By producing protein-rich seeds without N-fertilizers, legumes can contribute to satisfying the growing demand for plant proteins for human and animal nutrition while reducing environmental impacts. PEAVALUE will target pea (Pisum sativum L.), one of the most important grain legume crops in Europe, which is of increasing interest for the food industry. However, the use of pea proteins is still limited, notably due to imbalanced amino acid composition and insufficient information on their intrinsic characteristics and techno-functional properties (e.g., solubility, emulsifying, gelling and aggregation properties). The PEAVALUE project aims to improve nutritional and functional properties of these pea proteins. To address this challenge, PEAVALUE will bring together three partners addressing key research aspects; on the regulation of seed protein synthesis (IJPB), genetics of nutritional seed quality (AGROECO), and physicochemical and techno-functional properties of pea proteins (PAM). The project is structured in three complementary and interconnected work packages (WP). In WP1, a translational approach between pea and Arabidopsis will increase knowledge on the accumulation of seed-specific proteins. This WP will provide insights into the functional activity of seed-expressed transcription factor genes and their roles in storage protein synthesis, leading to the identification of regulators of protein accumulation in the seed (Task 1.1). Targeted mutations (TILLING) in homologous regulatory genes will be explored in pea to identify allelic variants associated with novel protein profiles (Task 1.2), whose properties will be investigated in WP2 and WP3. WP2 will provide the data framework required to boost the breeding of pea varieties combining protein quantity and nutritional quality. In this WP, the amino acid composition of seeds from TILLING lines (WP1) will be studied, and a panel of 200 pea ecotypes will be mined for seed protein content, protein and amino acid composition (Task 2.1). Correlations between the ratios of 11S/7S globulins, vicilins/convicilins, and protein/amino acid quality indices, will be calculated to identify protein profiles or genotypes with enhanced quality (amino acid balance). These data will be used for Genome Wide Association Studies (GWAS) using a recently enriched SNP-set offering prospects for linking specific alleles or genes to high seed protein value (Task 2.2). WP3 will exploit the genetic variability revealed in WP1 and WP2 to identify protein profiles with improved globulin recovery and techno-functional properties. A standardized procedure (alkaline extraction and isoelectric precipitation) giving high protein recovery from pea flour while minimizing protein denaturation will be used. We will apply alkaline extraction to the panel of 200 pea genotypes used in WP2 with the aim of identifying, by GWAS, allelic variants or genes associated with variations in the extractability of the different globulins, which remains a limiting factor (Task 3.1). Protein isolates will be prepared from 30 genotypes contrasted in protein composition. The intrinsic physicochemical properties of the proteins, including solubility, surfactant capacity, aggregation and gelling ability, will be studied to identify protein profiles with improved and tunable techno-functional properties (Task 3.2). All the data will be (i) registered in a database that will be a reference for the grain legume community and (ii) integrated through correlation studies and multi-factorial analyses to identify protein profiles with improved nutritional and/or techno-functional properties (Task 3.3).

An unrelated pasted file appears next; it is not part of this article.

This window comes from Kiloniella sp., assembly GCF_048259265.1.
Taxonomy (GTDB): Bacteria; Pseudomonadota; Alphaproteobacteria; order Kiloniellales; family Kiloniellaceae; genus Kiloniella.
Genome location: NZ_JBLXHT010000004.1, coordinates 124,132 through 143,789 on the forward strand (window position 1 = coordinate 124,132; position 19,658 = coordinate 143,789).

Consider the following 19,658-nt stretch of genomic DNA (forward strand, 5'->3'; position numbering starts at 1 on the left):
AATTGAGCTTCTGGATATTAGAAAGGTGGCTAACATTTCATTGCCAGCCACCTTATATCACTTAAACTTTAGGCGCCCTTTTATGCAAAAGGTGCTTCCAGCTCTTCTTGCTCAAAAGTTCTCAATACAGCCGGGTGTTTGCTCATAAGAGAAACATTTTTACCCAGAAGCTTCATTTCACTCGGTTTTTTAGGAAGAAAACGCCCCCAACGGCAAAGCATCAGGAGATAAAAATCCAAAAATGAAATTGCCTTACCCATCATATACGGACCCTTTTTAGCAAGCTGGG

Project coordination

Karine Gallardo (Agroécologie)

The author of this summary is the project coordinator, who is responsible for the content of this summary. The ANR declines any responsibility as for its contents.

Partner

Agroécologie Agroécologie
IJPB INRA Institut Jean-Pierre BOURGIN
PAM Procédés Alimentaires et Microbiologiques

Help of the ANR 563,263 euros
Beginning and duration of the scientific project: December 2019 - 48 Months